On Being Judgmental

Is every act of discerning the honesty, integrity, or wisdom of a man’s words, actions, or character necessarily “judgmental?”

In Matthew 12:33-34 Jesus declared, “The tree is known by its fruit,” and turning to the Pharisees, He accused them, saying “You brood of vipers! How can you speak good when you are evil? For out of the abundance of the heart the mouth speaks.” Was Jesus being judgmental, or was He rightly discerning—and pointing out—that the actions and words of the Pharisees stood at odds with their professed beliefs?

When James, the brother of the Lord, compared and contrasted true faith with so-called faith, he argued in James 2:17, “Faith by itself, if it does not have works, is dead.” Was James being judgmental by pointing out the inconsistency between the stated beliefs and outward actions of those whose lives denied their supposed faith? Or was he rightly discerning—and revealing—hypocrisy?

Those who view any act of discerning between true and false, right and wrong, or wise and foolish as “judgmental” seem to believe that every act of discernment is necessarily fueled by self-righteous moral superiority. Yet neither Jesus nor James spoke out of a sinful self-righteousness or from a desire to harm the people to whom they spoke. They spoke the truth in love, which included revealing inconsistencies in the words, actions, or character of others in reference to their stated beliefs. Their stated beliefs. That is an important point.

If a man claims no affiliation to Christ, making no contention that Jesus has transformed his heart and purchased his affections, and if I insist on evaluating him according to the standards of Christian morality, then I am indeed judgmental, for I am holding the man accountable to meet a standard of conduct to which he never has committed himself. But if a man professes Christ, while at the same time his words, actions, and character deny Him, then he ought to be told that his life is failing to validate his stated faith, and that the picture he is presenting to a watching world is hypocritical. In 1 Corinthians 5:9-13 Paul reprimanded the believers at Corinth, writing,

I wrote to you in my letter not to associate with sexually immoral people— not at all meaning the sexually immoral of this world, or the greedy and swindlers, or idolaters, since then you would need to go out of the world. But now I am writing to you not to associate with anyone who bears the name of brother if he is guilty of sexual immorality or greed, or is an idolater, reviler, drunkard, or swindler—not even to eat with such a one. For what have I to do with judging outsiders? Is it not those inside the church whom you are to judge? God judges those outside.

American society will tell Christians that we cannot judge, by which it means that no person should make any discernment between true and false, right and wrong, or moral and immoral, and that if I dare to do so then I am “judgmental,” or even bigoted, misogynistic, homophobic, racist, or any number of other unflattering epithets. Evidently, the only allowable judgment is that there shall be no judgment.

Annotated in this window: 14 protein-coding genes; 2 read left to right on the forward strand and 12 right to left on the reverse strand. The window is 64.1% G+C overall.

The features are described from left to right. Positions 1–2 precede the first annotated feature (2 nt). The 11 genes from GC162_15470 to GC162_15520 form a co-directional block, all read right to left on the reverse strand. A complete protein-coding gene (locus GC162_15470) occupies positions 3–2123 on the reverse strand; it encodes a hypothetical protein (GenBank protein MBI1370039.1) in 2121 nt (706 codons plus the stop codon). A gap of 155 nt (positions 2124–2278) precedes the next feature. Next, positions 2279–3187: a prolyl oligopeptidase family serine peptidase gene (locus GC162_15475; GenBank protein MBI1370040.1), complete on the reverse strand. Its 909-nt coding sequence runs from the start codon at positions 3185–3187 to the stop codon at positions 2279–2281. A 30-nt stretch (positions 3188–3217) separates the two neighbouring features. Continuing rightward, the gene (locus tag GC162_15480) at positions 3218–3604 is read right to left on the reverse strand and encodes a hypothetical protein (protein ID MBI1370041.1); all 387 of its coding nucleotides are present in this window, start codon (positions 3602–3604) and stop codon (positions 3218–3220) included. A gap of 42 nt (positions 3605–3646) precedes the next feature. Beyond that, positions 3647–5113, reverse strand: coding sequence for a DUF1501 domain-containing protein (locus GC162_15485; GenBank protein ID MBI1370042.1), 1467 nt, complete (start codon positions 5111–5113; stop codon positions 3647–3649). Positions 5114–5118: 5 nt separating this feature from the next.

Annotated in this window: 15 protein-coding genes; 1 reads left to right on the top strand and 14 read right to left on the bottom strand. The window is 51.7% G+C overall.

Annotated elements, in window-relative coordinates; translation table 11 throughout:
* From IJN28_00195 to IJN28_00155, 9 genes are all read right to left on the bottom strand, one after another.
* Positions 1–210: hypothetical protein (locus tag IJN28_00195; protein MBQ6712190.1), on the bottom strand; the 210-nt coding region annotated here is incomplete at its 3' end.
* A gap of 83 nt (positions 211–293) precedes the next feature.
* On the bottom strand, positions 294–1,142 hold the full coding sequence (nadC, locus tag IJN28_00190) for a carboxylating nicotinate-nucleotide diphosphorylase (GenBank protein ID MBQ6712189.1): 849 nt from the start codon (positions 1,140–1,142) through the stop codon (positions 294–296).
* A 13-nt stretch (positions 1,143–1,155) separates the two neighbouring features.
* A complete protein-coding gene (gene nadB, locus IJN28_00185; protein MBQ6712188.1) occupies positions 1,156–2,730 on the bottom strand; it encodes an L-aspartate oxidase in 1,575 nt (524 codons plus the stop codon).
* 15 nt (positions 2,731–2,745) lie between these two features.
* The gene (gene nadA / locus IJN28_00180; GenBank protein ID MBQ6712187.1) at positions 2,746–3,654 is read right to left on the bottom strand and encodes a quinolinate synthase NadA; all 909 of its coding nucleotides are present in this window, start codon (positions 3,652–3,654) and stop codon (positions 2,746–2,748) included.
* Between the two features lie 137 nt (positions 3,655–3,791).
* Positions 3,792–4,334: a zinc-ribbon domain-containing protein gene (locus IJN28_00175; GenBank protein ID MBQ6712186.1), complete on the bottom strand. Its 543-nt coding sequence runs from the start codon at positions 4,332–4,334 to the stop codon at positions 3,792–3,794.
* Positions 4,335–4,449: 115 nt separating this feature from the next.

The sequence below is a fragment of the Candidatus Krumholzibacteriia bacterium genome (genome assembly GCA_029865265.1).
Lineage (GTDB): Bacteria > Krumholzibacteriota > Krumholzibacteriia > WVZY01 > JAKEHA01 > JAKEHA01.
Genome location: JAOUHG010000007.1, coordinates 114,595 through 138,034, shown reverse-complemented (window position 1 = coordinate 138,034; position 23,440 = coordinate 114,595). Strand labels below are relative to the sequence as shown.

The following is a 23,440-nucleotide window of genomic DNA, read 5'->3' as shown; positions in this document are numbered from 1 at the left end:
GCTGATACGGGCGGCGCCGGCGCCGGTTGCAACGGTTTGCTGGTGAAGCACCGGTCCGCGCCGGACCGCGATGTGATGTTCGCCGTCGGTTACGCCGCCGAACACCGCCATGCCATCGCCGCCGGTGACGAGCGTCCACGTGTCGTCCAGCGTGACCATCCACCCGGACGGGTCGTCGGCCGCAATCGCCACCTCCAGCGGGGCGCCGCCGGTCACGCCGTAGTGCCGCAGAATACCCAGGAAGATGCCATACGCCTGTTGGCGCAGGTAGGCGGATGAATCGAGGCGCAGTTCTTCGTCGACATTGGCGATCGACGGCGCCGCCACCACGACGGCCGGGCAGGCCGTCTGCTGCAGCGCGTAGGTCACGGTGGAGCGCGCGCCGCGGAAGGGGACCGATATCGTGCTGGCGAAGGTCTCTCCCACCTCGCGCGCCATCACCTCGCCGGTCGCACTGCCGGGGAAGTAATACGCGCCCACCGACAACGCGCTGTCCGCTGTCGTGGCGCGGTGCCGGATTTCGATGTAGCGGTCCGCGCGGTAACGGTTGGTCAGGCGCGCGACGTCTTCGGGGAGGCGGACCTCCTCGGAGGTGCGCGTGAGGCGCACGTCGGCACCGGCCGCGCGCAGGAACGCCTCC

Do not believe such inanity. Discernment is appropriate to Christians; it is, in fact, necessary. We must speak truth out of love. Like Paul, we have no business judging those outside the Church, for if I hold a man accountable to the standards of the Christian faith when he professes no such faith, then I am truly judgmental. Nor ought I to point out the inconsistencies and hypocrisies of my brothers and sisters in Christ out of a desire to wound them or from a sense of self-righteousness. Nevertheless, biblical discernment, springing from love and from a desire to see Christians honor Jesus through our words, actions, and character, is not merely acceptable; it is good.

Though not every act of discernment is therefore judgmental, is the Church acquitted of all charges? Hardly. Christians have often failed rightly to demonstrate the distinction between that which is discerning and that which is judgmental. Too often our “discernment” has been aimed at our culture, at those who stand outside the Church, and at those whom we believe are immoral. We have been quick to point out such immorality, as though the Church must morally police the world, while our judgments have carried a tone of self-righteousness, and we have too often spoken without love. At the same time, the moral laxity that pervades so many of our Churches testifies against us that we have not been faithful to turn our discernment inward—where it belongs—in order to promote and preserve holiness within the walls of our Churches.

Christians must hold accountable all who profess faith in Christ, and it is not judgmental to do so. It is biblical. As for those outside the Church, “God judges those outside.”

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